November 15

What you could learn from ‘Building successful communities of practice’ by Emily Webber (2016, 70 pages)

Emily argues that to be a resilient and happy organisation you must invest in the learning and development of its people as a whole.  In her book, she argues that communities of practice are the best way to encourage learning and development.

“Communities of practice are groups of people who share a concern or passion for something they do and learn how to do it better as they interact regularly”.  The benefits of strong communities of practice are:

  • Accelerating professional development
  • Breaking down silos
  • Sharing knowledge and better practice
  • Hiring and building a better team
  • Happier, more motivated people


Professional development through learning

Kolb model of learning styles below, suggest the mechanism where people learn.   Kolb argues to do this effectively, people need to learn in a safe environment with the support of other people.


The types of learning which will also support individual development

  • Shadowing people and learning from others
  • Formal classroom training
  • Self-initiated learning
  • Sharing ideas and support from others
  • Small experiments and short projects
  • Questioning, retrospecting and feedback loops


Breaking down silos and sharing knowledge

  • Build social connections, it is easier to work together and get to a better answer if you know someone
  • Learn as a group use ‘show and tell’, presentations, external talks and visits to explore work and new ways of doing things
  • Solve problems, find out what is slowing down teams and the community (do not optimise for the community at the expense of the system)
  • Sharing outside the community, so that others can see the value and also help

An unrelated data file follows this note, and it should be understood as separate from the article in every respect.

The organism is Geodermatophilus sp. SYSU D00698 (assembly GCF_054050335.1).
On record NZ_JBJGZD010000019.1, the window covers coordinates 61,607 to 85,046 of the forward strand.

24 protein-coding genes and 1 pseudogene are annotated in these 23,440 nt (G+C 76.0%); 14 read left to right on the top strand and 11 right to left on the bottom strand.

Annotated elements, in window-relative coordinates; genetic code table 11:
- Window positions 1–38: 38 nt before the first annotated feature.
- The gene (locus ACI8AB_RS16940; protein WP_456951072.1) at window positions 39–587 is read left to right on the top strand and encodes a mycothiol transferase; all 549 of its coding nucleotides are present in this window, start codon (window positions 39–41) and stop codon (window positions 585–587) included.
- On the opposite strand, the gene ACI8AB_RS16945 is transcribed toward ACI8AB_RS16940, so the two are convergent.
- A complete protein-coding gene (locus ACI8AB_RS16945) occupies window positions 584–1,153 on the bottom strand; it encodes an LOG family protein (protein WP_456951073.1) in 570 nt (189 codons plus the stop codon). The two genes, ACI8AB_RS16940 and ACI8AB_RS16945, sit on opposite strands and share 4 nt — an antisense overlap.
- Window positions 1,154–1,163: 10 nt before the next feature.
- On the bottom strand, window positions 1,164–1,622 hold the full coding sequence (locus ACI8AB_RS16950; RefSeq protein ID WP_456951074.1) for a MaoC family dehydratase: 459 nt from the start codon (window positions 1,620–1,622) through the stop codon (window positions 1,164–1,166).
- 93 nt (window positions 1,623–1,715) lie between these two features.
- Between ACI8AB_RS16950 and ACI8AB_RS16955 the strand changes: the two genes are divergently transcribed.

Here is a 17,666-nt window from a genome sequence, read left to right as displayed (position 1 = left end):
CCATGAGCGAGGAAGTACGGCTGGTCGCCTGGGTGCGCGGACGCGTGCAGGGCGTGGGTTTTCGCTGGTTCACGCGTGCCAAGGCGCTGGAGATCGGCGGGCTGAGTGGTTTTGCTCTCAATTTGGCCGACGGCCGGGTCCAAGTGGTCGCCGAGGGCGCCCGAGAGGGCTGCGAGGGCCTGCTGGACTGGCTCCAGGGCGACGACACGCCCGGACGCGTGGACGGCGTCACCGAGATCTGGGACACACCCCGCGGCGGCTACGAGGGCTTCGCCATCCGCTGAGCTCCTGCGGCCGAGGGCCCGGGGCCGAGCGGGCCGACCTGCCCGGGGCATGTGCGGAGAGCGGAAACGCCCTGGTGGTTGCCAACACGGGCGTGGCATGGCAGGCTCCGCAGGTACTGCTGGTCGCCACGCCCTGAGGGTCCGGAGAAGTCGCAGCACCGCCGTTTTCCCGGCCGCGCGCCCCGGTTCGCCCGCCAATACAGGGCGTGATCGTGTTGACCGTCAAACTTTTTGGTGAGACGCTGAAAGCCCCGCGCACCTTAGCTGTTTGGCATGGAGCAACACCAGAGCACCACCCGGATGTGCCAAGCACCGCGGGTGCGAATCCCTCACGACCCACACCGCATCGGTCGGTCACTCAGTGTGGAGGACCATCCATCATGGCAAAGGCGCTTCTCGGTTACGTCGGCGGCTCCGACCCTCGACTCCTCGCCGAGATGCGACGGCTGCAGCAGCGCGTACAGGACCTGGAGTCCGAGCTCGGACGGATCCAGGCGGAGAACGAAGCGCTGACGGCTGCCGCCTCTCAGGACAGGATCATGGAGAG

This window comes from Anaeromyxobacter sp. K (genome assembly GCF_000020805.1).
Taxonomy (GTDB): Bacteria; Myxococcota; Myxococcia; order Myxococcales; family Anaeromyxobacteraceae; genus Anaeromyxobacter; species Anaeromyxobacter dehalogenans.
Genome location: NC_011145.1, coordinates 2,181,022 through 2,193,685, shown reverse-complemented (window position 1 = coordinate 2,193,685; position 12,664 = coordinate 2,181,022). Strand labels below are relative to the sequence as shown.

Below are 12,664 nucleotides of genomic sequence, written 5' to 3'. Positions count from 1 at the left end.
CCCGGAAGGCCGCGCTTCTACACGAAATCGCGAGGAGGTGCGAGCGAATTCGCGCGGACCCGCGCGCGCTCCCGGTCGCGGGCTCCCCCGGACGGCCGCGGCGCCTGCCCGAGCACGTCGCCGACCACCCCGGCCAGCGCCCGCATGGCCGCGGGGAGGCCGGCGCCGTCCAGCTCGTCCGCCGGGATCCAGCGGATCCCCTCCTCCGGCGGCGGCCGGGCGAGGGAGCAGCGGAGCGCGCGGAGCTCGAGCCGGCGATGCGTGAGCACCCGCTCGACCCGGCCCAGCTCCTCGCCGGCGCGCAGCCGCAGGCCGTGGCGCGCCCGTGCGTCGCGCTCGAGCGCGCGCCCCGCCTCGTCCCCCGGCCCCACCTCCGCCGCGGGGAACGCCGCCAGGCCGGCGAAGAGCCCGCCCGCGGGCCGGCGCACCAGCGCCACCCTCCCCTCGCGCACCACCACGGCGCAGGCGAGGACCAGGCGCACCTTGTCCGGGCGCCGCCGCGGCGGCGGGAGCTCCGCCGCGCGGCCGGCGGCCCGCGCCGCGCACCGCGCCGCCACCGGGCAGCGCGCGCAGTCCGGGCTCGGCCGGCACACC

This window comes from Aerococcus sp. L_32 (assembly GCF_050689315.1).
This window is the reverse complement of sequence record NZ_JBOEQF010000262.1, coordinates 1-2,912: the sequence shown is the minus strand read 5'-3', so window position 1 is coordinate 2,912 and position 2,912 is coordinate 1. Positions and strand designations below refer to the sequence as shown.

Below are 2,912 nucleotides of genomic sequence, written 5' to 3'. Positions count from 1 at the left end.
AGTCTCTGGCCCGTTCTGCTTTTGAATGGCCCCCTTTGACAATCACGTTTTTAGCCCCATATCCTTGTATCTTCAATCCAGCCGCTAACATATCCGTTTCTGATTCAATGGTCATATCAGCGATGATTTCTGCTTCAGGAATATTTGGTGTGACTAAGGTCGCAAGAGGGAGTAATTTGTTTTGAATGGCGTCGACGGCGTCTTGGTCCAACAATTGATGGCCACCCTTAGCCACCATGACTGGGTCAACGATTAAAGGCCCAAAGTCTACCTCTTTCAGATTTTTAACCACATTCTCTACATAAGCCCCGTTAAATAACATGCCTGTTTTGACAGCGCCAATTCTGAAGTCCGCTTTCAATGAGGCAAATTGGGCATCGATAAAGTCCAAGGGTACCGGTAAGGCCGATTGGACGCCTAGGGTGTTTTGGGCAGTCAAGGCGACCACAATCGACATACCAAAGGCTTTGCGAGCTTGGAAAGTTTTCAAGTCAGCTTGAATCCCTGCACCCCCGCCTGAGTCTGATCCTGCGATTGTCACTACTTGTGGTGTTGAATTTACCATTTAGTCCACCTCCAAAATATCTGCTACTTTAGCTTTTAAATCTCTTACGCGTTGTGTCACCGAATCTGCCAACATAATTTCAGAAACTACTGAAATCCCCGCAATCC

• Improve the community, hold retrospectives of both teamwork and community work, so that you can get better


How to set up a community of practice:

  • Work out the ‘why’ of the community (see Simon Senick talk here)
  • Establish a community vision.  The vision needs to be aspirational, achievable and easy to understand
  • Establish community principles.  How you should you all treat each other and behave
  • Establish community values.  What are your shared set of beliefs that member share
  • Agree on some community goals.  List SMART goals and prioritise them into a community backlog


Creating the right environment for communities to flourish

  • Meet regularly
  • Good leadership (initially individual, over time move to shared/distributed)
  • A safe environment to learn (share thoughts, issues, worries, mistakes)
  • Support from the organisation
  • Clear community alignment (use Simon Sinek circles)


What have I learnt from this book?

  • The book reinforced the importance of communities in an organisation
  • Leverage people common interests to create self-sustaining communities that add value to the individual and the organisation
  • Strong leadership and organisational support is needed to get communities off the ground



You can buy Building successful communities of practice here on Amazon UK